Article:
Mental Health Moment: Neuro-Diverse Relationships

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Neuro-diverse couples are more common that we realize. There are many high-functioning adults who are undiagnosed with what we used to call Asperger syndrome (now included as Autism Spectrum Disorder-ASD) or possibly neuro-atypical (NA) individuals. Having worked with children with ASD and children that are neuro-atypical (NA), I am now seeing more relationships with neurological diversity; an ASD/NA partner with a neuro-typical (NT) partner.

Pursue a diagnosis

A diagnosis can be important to acknowledge ND traits that might be causing relationship problems. Understanding how ASD/NA traits affect the relationship can remove the blame, frustration, shame, pain, and confusion felt by both partners.

Once a diagnosis is confirmed, working with an ASD/NA-specific couples’ therapist can be very helpful. Individuals with ASD/NA can be loyal, honest, highly intelligent, hardworking, generous, and funny. Accepting their strengths and weaknesses as part of their natural brain wiring can help with acceptance in relationships.

Understand how ASD/NA impacts the individual

Individuals with ASD/NA are at increased risk for depression, anxiety, OCD, ADHD. Undiagnosed or untreated, these can have serious negative consequences for both partners. NT partners can sometimes experience their own mental health issues such as anxiety, depression, ADHD, Affective Deprivation Disorder, and PTSD, as a result of being in a relationship with an undiagnosed ASD/NA partner. Implementing ASD/NA-specific strategies to address certain issues in the relationship can help alleviate these symptoms for both partners.

Self-awareness for the NT partner and for ASD/NA individual

The NT partner can often be a rescuer or considered controlling. Their own traits and family of origin issues can help them understand why they chose their partner with ASD/NA. Learning the part they play in the conflicts with their partner and what to do about it is important.

The individual with ASD/NA tends to have a weak theory of mind (TOM) meaning they may have trouble understanding, predicting, and responding to a person’s thought-feeling state. They may unintentionally say and do things that can come across as insensitive and hurtful to their partner. They can develop a better TOM by becoming more aware of how they are likely to offend their partner. They may also learn to better express positive thoughts, affirm, and compliment their partner.

Create a relationship schedule

Due to the executive functioning and social-emotional reciprocity adults with ASD/NA are challenged with, keeping a calendar is crucial. A relationship schedule can help the couple plan for conversations, sex, and quality time in order to stay connected.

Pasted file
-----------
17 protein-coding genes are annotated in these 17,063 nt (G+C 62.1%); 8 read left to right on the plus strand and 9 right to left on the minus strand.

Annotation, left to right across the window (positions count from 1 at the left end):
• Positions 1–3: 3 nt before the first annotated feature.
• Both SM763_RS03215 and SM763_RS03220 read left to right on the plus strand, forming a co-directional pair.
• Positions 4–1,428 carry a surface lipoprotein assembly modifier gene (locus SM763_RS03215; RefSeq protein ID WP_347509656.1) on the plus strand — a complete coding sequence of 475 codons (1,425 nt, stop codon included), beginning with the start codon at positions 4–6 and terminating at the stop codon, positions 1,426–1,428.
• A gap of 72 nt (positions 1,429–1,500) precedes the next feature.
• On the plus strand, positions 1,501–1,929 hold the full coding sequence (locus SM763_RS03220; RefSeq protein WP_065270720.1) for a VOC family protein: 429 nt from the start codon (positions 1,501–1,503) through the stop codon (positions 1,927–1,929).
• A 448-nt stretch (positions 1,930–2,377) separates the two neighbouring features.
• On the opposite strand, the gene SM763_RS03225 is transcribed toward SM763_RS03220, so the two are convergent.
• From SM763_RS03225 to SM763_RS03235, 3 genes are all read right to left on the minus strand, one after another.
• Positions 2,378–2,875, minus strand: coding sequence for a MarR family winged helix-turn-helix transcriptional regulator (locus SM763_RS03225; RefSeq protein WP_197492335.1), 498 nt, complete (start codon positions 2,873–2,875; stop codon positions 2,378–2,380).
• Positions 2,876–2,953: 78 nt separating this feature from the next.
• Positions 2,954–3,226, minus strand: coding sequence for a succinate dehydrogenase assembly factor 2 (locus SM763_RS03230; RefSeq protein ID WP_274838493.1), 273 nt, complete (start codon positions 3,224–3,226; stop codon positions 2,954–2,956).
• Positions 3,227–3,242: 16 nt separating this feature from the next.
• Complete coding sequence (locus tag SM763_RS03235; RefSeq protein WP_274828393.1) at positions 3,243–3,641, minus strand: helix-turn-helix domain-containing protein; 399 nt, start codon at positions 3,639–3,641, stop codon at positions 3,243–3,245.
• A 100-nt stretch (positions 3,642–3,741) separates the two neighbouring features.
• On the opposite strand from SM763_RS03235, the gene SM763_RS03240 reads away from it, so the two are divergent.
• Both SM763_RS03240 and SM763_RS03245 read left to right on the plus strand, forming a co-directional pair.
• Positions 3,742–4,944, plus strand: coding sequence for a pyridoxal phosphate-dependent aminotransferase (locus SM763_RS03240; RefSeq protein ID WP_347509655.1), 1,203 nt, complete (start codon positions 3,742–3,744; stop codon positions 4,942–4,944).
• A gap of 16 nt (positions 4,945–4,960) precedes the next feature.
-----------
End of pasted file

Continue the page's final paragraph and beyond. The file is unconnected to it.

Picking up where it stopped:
The partner with ASD/NA may either want a lot of sexual activity, little, or none at all. Scheduling the sexual needs of both partners can help couples regulate their sex-life. The individual with ASD/NA might be mechanical and unemotional in bed, or struggle with sex due to sensory sensitivities. They may need to learn ways to maintain a daily emotional connection both in and out the bedroom.

An individual with ASD/NA may go days, weeks, or months engrossed in work and their interests. This “parallel play” can leave their partner feeling lonely and abandoned. Common activities that might have brought the couple together when dating can abruptly stop after commitment. This is in part due to their challenges in initiation, reciprocity, planning, and organizing. Scheduling playing together such as long walks, biking, hikes, and travel can help bridge the parallel play gap.

Cope with sensory overload

Individuals with ASD/NA often experience distress due to sensory sensitivities. The individual’s senses may be either hypersensitive or hyposensitive: a caress can feel like burning fire, or a needle prick can have no effect. Managing sensory triggers such as sound or touch can help prevent blow-ups due to sensory overload. Individuals with ASD/NA can often feel more stressed out by being in social situations than their NT counterparts. Planning time to be alone and recover from social situations is essential.

Improve communication and manage expectations

Communication is often a major challenge for the individual with ASD/NA. They may have difficulties reading facial cues, vocal intonations, and body language. They can often monopolize and have difficulty initiating conversations or keeping them flowing. Their NT partner might feel frustrated by the lack of communication and reciprocity. Scheduling daily conversation time, and direct and step by step communication strategies can be useful.

Adjusting expectations based on ability and neurology is important for both partners. Working hard to improve the relationship with the strategies listed here can bring about real change.

Specialized couples therapy

Sometimes the NT partner may be so depressed, angry, and disconnected from their mate, that they do not have the desire to salvage the relationship. It can be difficult to get the relationship back on track. Focusing on the positive in the relationship and the traction made by implementing new skills and strategies can help both parties to stay motivated.

Working with a neuro-diverse couples’ therapist can help the couple to make rapid gains, stay motivated, and feel encouraged about their relationship. A well-trained therapist can teach both partners about neurodiversity. The therapist can help the couple create and implement strategies to better their relationship. The issues and challenges that some neuro-diverse couples face can seem similar, but every individual with neurodiversity is unique and so is every relationship. Customized therapy is a must.